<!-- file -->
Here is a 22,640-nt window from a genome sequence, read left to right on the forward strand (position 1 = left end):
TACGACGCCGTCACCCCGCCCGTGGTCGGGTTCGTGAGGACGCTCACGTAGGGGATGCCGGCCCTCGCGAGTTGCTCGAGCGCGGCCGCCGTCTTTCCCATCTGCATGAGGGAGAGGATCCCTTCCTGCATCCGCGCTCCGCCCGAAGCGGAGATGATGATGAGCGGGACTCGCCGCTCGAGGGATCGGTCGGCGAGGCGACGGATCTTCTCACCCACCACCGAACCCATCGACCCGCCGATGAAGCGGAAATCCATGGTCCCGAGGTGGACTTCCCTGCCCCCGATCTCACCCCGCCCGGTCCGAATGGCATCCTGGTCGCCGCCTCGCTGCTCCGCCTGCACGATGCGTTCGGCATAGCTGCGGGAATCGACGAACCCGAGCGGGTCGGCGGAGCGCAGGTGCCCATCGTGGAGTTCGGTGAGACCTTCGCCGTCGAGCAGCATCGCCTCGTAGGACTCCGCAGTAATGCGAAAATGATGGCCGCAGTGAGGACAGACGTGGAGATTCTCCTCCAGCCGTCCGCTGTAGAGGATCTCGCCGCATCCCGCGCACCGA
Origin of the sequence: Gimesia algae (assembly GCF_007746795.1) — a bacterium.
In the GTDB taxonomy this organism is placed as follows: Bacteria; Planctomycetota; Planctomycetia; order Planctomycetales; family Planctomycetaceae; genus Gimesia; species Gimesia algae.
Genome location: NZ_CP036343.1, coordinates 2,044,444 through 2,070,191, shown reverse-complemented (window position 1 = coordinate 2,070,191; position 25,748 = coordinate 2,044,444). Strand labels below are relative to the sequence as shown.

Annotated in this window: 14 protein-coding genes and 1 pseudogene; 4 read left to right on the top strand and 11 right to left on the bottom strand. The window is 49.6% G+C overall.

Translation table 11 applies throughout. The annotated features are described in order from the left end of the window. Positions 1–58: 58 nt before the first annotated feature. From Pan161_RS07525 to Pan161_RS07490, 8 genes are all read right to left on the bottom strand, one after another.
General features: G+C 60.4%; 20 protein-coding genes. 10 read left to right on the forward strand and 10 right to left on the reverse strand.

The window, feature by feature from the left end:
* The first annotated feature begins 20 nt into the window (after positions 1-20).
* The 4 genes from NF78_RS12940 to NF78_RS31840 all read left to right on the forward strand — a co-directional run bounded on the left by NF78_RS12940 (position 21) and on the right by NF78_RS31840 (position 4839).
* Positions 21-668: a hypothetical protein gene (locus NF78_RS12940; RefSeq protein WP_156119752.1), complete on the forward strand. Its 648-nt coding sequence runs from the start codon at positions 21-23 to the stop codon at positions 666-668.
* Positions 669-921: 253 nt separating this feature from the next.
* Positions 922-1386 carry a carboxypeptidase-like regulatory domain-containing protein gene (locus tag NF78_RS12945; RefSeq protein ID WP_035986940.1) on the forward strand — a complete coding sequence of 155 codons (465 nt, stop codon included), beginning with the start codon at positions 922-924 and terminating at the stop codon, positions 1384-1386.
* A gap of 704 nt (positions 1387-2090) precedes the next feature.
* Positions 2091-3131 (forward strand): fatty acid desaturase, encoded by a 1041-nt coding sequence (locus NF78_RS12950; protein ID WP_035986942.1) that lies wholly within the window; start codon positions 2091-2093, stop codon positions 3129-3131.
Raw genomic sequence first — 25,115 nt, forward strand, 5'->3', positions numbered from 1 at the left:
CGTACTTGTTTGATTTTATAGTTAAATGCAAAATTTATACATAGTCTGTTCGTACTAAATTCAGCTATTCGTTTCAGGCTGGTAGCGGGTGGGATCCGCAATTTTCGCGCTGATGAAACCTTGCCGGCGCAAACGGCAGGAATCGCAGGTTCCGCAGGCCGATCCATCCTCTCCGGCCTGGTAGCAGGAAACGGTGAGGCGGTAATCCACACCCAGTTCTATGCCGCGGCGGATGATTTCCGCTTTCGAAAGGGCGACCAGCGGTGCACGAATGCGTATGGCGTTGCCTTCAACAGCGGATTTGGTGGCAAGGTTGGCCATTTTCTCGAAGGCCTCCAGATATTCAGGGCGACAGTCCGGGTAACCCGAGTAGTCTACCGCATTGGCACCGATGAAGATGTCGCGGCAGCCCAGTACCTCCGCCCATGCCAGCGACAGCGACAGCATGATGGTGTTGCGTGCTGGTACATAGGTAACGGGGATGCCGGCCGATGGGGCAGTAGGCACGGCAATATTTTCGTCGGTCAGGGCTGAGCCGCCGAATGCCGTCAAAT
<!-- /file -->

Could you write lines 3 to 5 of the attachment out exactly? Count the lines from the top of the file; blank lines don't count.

Origin of the sequence: Gimesia algae (assembly GCF_007746795.1) — a bacterium.
In the GTDB taxonomy this organism is placed as follows: Bacteria; Planctomycetota; Planctomycetia; order Planctomycetales; family Planctomycetaceae; genus Gimesia; species Gimesia algae.
Genome location: NZ_CP036343.1, coordinates 2,044,444 through 2,070,191, shown reverse-complemented (window position 1 = coordinate 2,070,191; position 25,748 = coordinate 2,044,444). Strand labels below are relative to the sequence as shown.